Metrocentre Improvement District

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The Metrocentre Improvement District No. 1 is a state legislated special improvement district comprising 44 blocks of downtown Little Rock, Arkansas. The improvement district is managed by the Little Rock Downtown Partnership.

Origins in the Main Street 1969 Plan

Between February and August 1972 Little Rock Unlimited Progress executive director Jimmy Moses worked tirelessly with representatives of city government, the Arkansas Highway Department, the U.S. Army Corps of Engineers, the Little Rock Housing Authority, Metroplan, the Greater Little Rock Chamber of Commerce, Central Arkansas Transit, downtown business leaders, property owners, and utilities operators to knit the downtown back together according to the precepts of the Main Street 1969 plan. Moses interpreted the Main Street 1969 plan as stressing variety in urban activities, specialty stores and entertainment opportunities over department stories and general merchandise, convenience, and a "permanent downtown population" drawn by unique living accommodations. Most importantly Moses focused on the aesthetics to be derived from central planning, which included "strong physical and visual" imagery drawn from the Arkansas River, attractive historic structures, and orderliness.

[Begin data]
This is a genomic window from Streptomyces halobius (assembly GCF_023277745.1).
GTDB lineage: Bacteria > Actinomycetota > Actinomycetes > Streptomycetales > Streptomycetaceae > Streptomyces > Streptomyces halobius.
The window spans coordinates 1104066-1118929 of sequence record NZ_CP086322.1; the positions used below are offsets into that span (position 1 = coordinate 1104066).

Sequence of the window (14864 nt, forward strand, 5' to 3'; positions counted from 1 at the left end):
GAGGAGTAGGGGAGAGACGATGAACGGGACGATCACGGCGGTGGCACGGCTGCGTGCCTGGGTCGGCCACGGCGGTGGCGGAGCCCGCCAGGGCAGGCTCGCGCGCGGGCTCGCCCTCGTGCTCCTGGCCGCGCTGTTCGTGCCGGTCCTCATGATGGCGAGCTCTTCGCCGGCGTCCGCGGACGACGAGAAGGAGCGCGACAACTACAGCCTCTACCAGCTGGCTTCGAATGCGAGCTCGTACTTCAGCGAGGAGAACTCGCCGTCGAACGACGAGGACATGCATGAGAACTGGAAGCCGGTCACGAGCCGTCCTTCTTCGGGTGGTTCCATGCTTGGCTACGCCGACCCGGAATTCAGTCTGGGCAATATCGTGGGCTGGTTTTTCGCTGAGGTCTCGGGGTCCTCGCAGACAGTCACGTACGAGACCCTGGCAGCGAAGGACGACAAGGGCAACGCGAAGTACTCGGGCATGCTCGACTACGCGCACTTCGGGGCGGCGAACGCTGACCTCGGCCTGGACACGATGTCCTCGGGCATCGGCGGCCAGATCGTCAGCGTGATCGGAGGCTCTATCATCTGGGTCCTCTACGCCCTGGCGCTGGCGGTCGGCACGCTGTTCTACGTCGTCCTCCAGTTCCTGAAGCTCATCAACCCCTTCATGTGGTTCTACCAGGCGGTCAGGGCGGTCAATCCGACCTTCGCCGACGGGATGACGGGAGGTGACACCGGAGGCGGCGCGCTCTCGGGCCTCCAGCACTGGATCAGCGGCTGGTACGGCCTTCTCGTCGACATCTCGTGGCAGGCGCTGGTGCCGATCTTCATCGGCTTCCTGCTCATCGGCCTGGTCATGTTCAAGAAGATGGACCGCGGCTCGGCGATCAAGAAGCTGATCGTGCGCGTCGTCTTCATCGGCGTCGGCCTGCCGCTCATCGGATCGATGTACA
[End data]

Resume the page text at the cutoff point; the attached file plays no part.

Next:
The Metrocentre retail plan was also inspired by an April 1972 visit of seventeen local business, government, and civic leaders to Minneapolis' successful downtown Nicollet Mall. Nicollet Mall was completed in November 1967. On April 27, 1972, O. D. Gay of the Downtown Council of Minneapolis and Nicollet developer Thomas Thompson expressed their belief that downtown Little Rock could successfully copy the Nicollet Mall experience. Members of the Little Rock group also visited malls in Evansville, Illinois, and Louisville, Kentucky.

The Metrocentre Plan

The plan was made public on September 13, 1972, by Unlimited Progress officials who described Metrocentre as a "new concept for creating a pedestrian shopping and business mall downtown." The concept was born in reaction to tremendous retail growth in suburban neighborhoods, and decline of downtown Main Street sales. In its heyday fifty percent of all retail sales in the metropolitan region were rung up in the central business district. By 1972 that percentage had fallen to 10 percent. Total retail sales figures downtown declined twenty percent and increased seventy-seven percent on the periphery in the five years before 1972. In 1967 Little Rock CBD retail sales totaled $111 million. By 1972 that figure had dropped to $89 million.